Helen (Trudi) Spigel Riesenberg, PhD ’69, a former director of student activities and later director of the Assembly Series at Washington University in St. Louis, died Monday, March 30, 2020, at her home in Harpswell, Maine. She was 93.
Fred Volkmann, vice chancellor emeritus of public affairs, credits Riesenberg, then director of special projects in public affairs, with initiating the university’s first efforts to host a national presidential debate in 1984. “Although this did not prove successful then, it set the groundwork in place for our first such debate in 1992, when the Commission on Presidential Debates came to Washington University at the last minute to host the first three-candidate debate in U.S. history,” Volkmann said. “We went on to host more presidential debates than any other institution in history.”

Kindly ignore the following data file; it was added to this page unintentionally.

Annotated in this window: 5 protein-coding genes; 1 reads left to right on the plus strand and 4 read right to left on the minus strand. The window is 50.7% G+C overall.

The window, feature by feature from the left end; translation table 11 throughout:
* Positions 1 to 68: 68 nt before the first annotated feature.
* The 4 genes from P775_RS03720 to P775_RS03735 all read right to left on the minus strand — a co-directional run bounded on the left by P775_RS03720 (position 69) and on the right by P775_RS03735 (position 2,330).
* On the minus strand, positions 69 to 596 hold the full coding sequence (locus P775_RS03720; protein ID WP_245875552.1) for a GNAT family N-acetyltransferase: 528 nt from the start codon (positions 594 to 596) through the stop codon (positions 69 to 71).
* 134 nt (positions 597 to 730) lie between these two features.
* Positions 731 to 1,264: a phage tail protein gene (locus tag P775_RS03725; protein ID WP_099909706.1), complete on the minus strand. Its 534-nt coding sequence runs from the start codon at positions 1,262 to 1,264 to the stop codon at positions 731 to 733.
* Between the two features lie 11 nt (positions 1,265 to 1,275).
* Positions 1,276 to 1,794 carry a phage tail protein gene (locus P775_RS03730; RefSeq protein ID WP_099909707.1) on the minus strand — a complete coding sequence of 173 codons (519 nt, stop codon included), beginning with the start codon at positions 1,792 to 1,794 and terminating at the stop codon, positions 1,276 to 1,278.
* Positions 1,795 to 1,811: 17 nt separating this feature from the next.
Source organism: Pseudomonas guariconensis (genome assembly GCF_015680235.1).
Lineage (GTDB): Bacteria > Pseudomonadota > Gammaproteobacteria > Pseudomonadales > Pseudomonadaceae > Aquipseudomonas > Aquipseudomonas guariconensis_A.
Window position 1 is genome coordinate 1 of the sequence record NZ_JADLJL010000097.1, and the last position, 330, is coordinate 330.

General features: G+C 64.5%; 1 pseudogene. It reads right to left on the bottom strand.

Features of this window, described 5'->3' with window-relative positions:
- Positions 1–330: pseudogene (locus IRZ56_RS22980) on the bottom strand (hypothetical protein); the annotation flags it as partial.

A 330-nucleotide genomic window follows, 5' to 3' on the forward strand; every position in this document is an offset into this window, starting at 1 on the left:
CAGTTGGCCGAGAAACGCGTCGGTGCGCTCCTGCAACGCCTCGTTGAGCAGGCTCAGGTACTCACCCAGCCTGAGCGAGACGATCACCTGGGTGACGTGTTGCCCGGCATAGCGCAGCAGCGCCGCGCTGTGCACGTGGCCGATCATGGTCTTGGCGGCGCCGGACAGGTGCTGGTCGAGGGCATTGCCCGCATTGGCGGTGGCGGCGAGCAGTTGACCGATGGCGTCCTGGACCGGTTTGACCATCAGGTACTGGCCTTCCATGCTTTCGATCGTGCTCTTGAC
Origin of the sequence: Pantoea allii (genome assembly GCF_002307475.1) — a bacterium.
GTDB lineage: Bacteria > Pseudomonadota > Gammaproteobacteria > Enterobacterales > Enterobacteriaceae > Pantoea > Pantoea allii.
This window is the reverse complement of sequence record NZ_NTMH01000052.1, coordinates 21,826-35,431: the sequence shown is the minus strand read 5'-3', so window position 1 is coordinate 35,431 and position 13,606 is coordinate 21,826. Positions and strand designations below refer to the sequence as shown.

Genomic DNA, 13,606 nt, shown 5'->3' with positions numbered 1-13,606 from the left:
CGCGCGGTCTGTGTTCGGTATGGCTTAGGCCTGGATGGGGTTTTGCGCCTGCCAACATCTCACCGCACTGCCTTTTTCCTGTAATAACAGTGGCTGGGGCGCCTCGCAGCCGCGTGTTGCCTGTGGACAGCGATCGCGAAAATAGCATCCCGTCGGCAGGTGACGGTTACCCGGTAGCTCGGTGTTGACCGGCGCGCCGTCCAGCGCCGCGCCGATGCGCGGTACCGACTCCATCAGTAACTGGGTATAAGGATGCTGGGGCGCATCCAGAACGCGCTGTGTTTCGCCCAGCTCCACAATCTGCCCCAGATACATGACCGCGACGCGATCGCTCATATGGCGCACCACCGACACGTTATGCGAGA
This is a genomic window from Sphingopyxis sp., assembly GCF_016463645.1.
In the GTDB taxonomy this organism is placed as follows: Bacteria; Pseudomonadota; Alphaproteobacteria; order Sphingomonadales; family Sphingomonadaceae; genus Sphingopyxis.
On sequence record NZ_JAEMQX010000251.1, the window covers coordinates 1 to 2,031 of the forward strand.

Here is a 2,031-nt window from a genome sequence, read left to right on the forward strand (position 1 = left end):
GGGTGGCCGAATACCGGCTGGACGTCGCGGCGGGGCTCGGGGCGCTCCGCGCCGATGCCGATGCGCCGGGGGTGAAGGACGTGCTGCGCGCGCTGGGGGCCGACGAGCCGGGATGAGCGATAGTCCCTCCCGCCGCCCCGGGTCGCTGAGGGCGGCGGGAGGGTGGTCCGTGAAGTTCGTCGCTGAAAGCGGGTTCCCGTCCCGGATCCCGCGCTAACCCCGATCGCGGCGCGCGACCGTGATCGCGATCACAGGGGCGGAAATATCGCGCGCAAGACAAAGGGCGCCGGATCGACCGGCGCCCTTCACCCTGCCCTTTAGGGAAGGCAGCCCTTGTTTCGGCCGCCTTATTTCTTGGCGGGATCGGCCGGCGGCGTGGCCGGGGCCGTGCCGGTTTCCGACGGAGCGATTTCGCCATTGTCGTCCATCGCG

Volkmann also credits Riesenberg for the university’s first visit by a seated U.S. president — George H.W. Bush in January 1989. The university was chosen for Bush’s first campus-based “Thousand Points of Light” speech on the importance of volunteerism because his staff had read a 1987 Washington magazine story Riesenberg had written. Titled “The Rise of Volunteerism,” her story highlighted how at least 90% of Washington University students were involved in some kind of altruistic activity that year.
When Riesenberg retired in 1994, she and her husband, the late Peter Riesenberg, professor emeritus of history in Arts & Sciences, moved to Maine.
To read her family’s obituary, visit the Portland Press Herald website.